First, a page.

Front Page Titles (by Subject) Locke vs. Women\'s Property - Literature of Liberty, April/June 1978, vol. 1, No. 2
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Locke vs. Women's Property - Leonard P. Liggio, Literature of Liberty, April/June 1978, vol. 1, No. 2 
Literature of Liberty: A Review of Contemporary Liberal Thought was published first by the Cato Institute (1978-1979) and later by the Institute for Humane Studies (1980-1982) under the editorial direction of Leonard P. Liggio.
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Locke vs. Women's Property
“Women and John Locke; or, Who Owns the Apples in the Garden of Eden?” Canadian Journal of Philosophy 7 (1977): 699–724.
An instructive link unites John Locke's “sexism” with the inconsistencies in his theory of rights. Locke's political theory is sexist in assuming the “natural” superiority of male over female. Without certain assumptions about the relations between the sexes, much of his political theory would be different.
Women, says Locke, are naturally “subjugated” to man's rule, though some gifted women can escape this condition. This subjugation rests apparently on the fact that the male is stronger and that women cannot raise children on their own. Thus women are dependent on men and on marriage.
Noteworthy is Locke's view that the palpable natural differences between men do not entail one man's subjugation to another's rule; only in the case of the husband-wife relationship is superior strength between persons a sign of a right to rule. Thus Locke employs a Hobbesian element in his philosophy to justify male domination of woman.
This inconsistency poses a problem for Locke. His design is to distinguish political authority, characterized by consent, from paternal authority, which defenders of monarchy and patriarchic government justified on the grounds of obedience rather than consent. To work out this distinction, Locke had to modify his position on paternal power in the family. In the Second Treatise he claims that such power is really parental power: the authority of parents over children is shared jointly by both husband and wife. Locke further claims that, contrary to monarchists, the father does not have absolute authority over his children. Authority over children is not entailed by mere fatherhood but rather by accepting such responsibility. This is also the case in government.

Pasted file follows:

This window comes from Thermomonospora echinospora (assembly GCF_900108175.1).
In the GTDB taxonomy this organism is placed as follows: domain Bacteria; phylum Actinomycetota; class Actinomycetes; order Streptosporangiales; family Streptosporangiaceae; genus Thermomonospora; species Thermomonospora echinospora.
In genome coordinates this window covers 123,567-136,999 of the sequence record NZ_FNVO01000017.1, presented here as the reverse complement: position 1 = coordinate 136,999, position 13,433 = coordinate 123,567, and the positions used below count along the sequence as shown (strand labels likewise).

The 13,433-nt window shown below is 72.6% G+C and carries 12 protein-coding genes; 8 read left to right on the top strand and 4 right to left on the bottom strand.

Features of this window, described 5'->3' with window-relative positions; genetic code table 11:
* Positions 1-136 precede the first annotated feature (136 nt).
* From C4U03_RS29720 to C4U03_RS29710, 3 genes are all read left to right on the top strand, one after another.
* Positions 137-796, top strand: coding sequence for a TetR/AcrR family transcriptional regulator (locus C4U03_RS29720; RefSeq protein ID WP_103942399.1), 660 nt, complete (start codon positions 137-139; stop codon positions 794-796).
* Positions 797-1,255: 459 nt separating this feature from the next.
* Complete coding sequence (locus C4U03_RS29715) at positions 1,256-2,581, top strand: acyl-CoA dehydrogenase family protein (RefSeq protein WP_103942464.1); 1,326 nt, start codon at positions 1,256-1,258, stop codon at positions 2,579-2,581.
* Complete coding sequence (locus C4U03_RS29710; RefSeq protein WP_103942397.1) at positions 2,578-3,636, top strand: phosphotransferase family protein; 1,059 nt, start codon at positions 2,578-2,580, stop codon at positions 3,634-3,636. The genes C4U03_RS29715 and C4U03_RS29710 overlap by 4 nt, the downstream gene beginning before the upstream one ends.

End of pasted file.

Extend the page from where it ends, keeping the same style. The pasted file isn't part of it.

The heart of the issue is Locke's focus on justifying the father and mother's equal authority over their children. This focus, however, evades justifying the unequal power a husband has over his wife. Despite Locke's sharp distinction between parental power and the husband's domination of his wife, his awareness of this inconsistency sometimes moves him to insist that the husband-wife relationship is also a voluntary one: marriage is a voluntary contract; the power of a husband over his wife is not unlimited (because of natural right and contract); and both parents have an obligation to care for their offspring.
Locke allowed that marriage could be contractual and that there could be mutuality between husband and wife. But his conviction that women cannot care for their offspring seems inconsistent with this. A male's threat that if women do not sign the marriage contract, they will not have anyone to care for their offspring, might nullify such a contract on Locke's own grounds.
However, all this is secondary to Locke's concern to justify the absolute right of the male to pass on property to his heirs alone. Woman's equal right to dispose of familial property he neither considered nor advocated. This is no minor matter. If men are entitled to the fruits of their labor, then how can women be totally excluded from passing on familial property to any of their heirs? Locke agreed that a woman was entitled after the dissolution of a marriage contract to what she brought into it, but only if she happened to include this in the original contract; women's rights to products of their labors are apparently watered down in a Lockean family. For if they were as entitled to the fruits of their labor as men were, they would not need any contract to insure such fruits. One needs no contract on Lockean grounds for recognition of property rights.